Which brings us to the “great and the good”. In 1975, all the press, apart from the communist Morning Star, backed the EEC. Almost the whole of finance and business, then as now, was behind the pro-Europe campaign. (At least now the Express stable will put some sort of case for getting out.) The “moderate” politicians who the public – much more in those days than now – was prepared to follow were overwhelmingly pro-EEC. This was to have a deciding effect on both main parties’ supporters. The apparent “conversion” of Harold Wilson, his Foreign Secretary James Callaghan and Chancellor Denis Healey from agnosticism to enthusiasm for Europe, on their “improved” terms, convinced many Labour voters to put doubts aside, follow their lead and vote Yes.

Many Conservatives, too, put misgivings aside to stay loyal to Ted Heath, recently leader and prime minister, and the man who took us into Europe, and his successor Margaret Thatcher, who posed in a sweatshirt emblazoned with the flags of our then eight partners, the last time she was to be seen sporting a tricoleur next to her heart.

Other moderates of the day all added to the impressive show of cross-party consensus, to which the public generally warmed. Liberals such as Jeremy Thorpe (then still leader and, just, pre-Scott scandal), Jo Grimond and David Steel plus the non-communist end of the trade unions completed the harmonious alliance. Against them were arranged the aforementioned Benn, Powell, Ian Paisley, Arthur Scargill, the communists and the National Front – accidental allies, and not a photogenic face between them. As Jenkins remarked after: “The people took the advice of people they were used to following.”

Yet, while this establishment appeal, backed by big-business cash and slick advertising, was strong enough to persuade the British people out of their doubts, it will be trickier now. In 1975, Europe was fast growing and dynamic, and Britain was a laggard; the deutschmark was a symbol of the EEC’s potency. Today? Well, we need no reminding about the euro’s problems, and the never-ending Greek crisis symbolises its failures.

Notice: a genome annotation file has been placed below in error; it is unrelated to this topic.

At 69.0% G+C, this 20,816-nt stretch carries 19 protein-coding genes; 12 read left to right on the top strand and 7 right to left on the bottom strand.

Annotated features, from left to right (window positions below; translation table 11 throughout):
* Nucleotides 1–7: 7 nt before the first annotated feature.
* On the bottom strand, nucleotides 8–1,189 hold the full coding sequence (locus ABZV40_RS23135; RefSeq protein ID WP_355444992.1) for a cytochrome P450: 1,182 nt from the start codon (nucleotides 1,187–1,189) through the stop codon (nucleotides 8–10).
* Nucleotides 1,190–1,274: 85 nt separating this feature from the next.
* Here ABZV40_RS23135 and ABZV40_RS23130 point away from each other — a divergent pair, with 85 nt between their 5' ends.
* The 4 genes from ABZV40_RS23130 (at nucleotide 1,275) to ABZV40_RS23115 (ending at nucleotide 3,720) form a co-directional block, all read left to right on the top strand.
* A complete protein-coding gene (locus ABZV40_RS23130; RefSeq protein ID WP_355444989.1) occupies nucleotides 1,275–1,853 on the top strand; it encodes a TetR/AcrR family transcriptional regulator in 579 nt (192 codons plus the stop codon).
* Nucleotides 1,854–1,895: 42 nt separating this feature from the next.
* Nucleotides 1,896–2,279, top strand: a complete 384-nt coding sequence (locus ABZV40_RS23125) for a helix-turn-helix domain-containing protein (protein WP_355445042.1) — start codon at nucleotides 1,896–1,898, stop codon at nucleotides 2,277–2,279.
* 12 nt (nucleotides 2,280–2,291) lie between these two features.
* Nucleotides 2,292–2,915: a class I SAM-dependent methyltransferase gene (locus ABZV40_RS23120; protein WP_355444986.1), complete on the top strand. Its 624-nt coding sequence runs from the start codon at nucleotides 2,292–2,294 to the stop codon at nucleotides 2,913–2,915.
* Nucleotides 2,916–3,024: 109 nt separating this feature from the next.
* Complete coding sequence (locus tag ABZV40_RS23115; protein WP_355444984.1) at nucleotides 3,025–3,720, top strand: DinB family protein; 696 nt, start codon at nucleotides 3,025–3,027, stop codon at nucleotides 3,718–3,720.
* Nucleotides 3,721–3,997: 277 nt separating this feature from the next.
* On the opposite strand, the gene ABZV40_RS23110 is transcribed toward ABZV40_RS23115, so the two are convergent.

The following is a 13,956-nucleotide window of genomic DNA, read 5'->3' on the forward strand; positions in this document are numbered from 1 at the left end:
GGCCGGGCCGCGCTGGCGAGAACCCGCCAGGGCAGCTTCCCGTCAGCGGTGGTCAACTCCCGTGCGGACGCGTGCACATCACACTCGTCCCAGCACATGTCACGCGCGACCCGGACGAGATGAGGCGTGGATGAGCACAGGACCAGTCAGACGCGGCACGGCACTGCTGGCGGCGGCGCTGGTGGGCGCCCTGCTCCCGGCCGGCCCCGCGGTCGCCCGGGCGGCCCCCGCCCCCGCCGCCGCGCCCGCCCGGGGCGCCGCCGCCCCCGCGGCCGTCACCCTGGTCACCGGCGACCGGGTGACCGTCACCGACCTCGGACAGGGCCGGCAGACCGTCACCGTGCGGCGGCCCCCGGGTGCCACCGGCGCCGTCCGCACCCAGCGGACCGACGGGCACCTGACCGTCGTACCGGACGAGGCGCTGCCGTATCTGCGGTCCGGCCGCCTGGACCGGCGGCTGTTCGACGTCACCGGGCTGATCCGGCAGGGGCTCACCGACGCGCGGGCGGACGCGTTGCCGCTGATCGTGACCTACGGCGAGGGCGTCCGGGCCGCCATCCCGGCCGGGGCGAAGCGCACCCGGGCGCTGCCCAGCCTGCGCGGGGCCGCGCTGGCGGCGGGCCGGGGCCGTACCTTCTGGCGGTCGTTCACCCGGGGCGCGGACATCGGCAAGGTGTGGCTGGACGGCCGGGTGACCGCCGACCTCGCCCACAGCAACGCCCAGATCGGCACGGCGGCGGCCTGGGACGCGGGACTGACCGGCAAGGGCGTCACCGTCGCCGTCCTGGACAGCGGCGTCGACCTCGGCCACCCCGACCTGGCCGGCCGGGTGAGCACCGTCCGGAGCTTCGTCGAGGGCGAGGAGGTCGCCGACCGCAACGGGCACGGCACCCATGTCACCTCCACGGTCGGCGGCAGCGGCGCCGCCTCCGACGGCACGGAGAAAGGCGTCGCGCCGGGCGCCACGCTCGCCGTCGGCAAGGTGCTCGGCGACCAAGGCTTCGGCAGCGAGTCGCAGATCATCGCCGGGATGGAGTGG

So how did we vote in 1975? Surprisingly uniformly, with only two “administrative areas” – based on the ancient counties – voting No: the Shetland Islands and the Western Isles. Northern Ireland, more receptive to claims about British sovereignty than most, still managed a 52 per cent Yes, the lowest in the four nations of the UK. South-east England was among the most enthusiastic, although at 76 per cent, the biggest Yes vote was in North Yorkshire (farmers knew the Common Agricultural Policy worked for them).

The big difference with today is in Scotland. Back then, “Red Clydeside” and a stronger Unionist (that is Conservative) presence pushed the Scots in a more Eurosceptic direction, and the Yes vote was correspondingly weaker – 58.4 per cent against 68.7 per cent across England. (Wales was on 64.8 per cent.) Strangely, from the perspective of an SNP led by the passionately pro-European Nicola Sturgeon, is that in the 1970s the SNP was split. The official line was stated by the then leader, Donald Stewart: “We shall fight this on the issue of sovereignty, because we are a people who know what it means to have lost our sovereignty.”

In any case, we may be sure this referendum, even if it replicates the clear 1975 result, will not end the arguments, change anybody’s mind or help to make Britain into a cheerful, leading member of the Euro project. The British attitude, regardless of the vote, will be in the words of Powell: “morose antipathy”. When we get to the referendum campaign of circa 2057 – the EU’s centenary – we will rediscover that all over again. I will be saving my pamphlets, just in case.